Saturday, March 17, 2007

Hot Topics in Cyberspace Law

The committee's always popular Hot Topics forum was held on Saturday morning (the first meeting day that finally broke without storm clouds overhead...).

The speakers (left to right in this picture) this Spring were David Satola from the World Bank, Marc Martin from K&L Gates, Holly Towle from K&L Gates, Juliet Moringiello from Widener University and Ben Beard from the University of Idaho.

Marc opened with a primer on the ongoing controversy known as Net Neutrality. He reminded us that this is both a new battle but also one that has a historical element going back over many years. The telecommunications industry has long had elements of 'how do we categorize' this form of communication, the reason often being that once we categorize the form of communication we have pre-determined the type of regulation. Marc ultimately left us with the idea that this is a battle with many goliaths on both sides of the concern, one that may be very politicized, and that it may take a while for any of us to have any answers about this.

David, who along with member and IP Subcommittee Chair Kristine Dorrain visited the recent Internet Governance Forum in Athens, Greece, presented a short discussion of what happened at that meeting and what may happen next. His presentation contained a summary of the presentation he moderated on legal issues, and you can see the slides in the linked document.

Holly reviewed the recent re-birth of claims by advocates for disabled persons that the Americans with Disabilities Act covered a retailer's web site as a 'place of accommodation' which needed to be set up with proper tools (such as text tags that are used by persons who need to use vocalizers because they cannot see). The case against Target Corporation, which alleges that Target's website did not allow blind people to use their text readers to navigate the site, has recently survived an early round of summary judgment. Holly concluded that the case was not so earth-shaking as first thought, since the plaintiffs' case only survived to the degree they could allege a strong connection between the defendant's physical stores and the site, and particularly how the ability to use the physical stores could be negatively impacted by an ability to use the website. The judge has clearly not allowed claims to go forward that allege only that the website is itself a 'place' for ADA purposes. While the outcome of this case is not certain, it does seem that the more narrow category of sites that have a close interaction with a physical place that is unquestionably covered by ADA should be paying attention to their sites' own usability.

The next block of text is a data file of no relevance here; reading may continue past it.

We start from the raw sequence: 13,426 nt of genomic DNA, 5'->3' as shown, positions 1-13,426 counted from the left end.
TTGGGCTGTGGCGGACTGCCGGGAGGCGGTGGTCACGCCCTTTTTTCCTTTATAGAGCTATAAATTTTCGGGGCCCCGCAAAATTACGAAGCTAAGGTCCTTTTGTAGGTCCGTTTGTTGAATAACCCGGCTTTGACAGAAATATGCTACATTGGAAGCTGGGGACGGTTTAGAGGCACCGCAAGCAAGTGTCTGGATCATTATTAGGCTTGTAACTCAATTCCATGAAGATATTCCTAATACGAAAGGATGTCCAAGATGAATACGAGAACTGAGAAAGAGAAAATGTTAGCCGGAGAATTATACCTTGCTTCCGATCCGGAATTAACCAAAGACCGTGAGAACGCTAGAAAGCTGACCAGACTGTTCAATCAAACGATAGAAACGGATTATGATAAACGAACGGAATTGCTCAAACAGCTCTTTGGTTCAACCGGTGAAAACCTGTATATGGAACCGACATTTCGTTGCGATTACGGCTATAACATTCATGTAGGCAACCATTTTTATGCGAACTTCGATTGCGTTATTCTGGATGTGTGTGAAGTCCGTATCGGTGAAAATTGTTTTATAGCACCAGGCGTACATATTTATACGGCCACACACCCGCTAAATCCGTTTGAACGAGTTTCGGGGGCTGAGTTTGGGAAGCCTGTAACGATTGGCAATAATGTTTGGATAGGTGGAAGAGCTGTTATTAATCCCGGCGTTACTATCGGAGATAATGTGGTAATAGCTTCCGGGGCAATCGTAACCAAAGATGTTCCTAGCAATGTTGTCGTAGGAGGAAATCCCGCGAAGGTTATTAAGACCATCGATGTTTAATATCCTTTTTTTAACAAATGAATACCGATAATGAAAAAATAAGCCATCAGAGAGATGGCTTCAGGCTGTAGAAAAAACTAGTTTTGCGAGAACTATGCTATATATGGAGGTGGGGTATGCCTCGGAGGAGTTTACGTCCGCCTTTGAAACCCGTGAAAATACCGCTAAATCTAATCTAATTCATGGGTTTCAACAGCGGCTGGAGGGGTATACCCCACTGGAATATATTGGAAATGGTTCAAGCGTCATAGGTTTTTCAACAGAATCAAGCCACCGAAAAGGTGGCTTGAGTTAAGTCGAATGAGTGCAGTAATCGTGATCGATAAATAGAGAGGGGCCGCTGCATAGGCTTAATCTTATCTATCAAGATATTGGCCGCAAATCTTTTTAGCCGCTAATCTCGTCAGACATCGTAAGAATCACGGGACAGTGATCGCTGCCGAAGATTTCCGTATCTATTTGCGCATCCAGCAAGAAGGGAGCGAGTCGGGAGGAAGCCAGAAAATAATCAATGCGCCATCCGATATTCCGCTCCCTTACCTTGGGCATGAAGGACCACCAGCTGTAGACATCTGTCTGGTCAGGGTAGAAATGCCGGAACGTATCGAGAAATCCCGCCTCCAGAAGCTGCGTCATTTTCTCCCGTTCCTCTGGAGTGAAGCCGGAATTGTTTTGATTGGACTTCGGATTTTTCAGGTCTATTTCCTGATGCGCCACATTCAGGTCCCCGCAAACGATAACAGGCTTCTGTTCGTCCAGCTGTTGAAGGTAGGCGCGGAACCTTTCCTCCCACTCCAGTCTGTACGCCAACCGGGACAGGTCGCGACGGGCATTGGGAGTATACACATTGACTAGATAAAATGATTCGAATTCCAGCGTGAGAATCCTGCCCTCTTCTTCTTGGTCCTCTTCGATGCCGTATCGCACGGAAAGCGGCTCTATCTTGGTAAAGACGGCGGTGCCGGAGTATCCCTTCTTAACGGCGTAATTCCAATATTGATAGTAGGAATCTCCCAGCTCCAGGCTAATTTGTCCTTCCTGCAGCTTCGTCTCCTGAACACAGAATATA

Finally, Ben and Juliet discussed for those of us who are completely absorbed in the law the new phenomenon of virtual worlds and the legal issues arising from them. Ben noted that within the world itself we have a burgeoning economy, with the potential for intra-virtual-world disputes, as well as the odd twist of (in at least one instance) being able to move 'money' from the real-world to the virtual-world and back again. There are already people clamoring to note that these sorts of systems have the legal effect of turning the operators of these systems into banks (or at least one of their cousins in the financial services regulatory world). Juliet reviewed a recently file action by a Second Life member against the service operator. The member alleges that he more or less received property rights from Linden Labs, and that Linden has improperly 'converted' his property (he'd purchased 'land' in the Second Life world) when it chose to terminate his account.

We give our thanks to those who dragged themselves out at 8 AM on a Saturday, and especially to our great crew of speakers.

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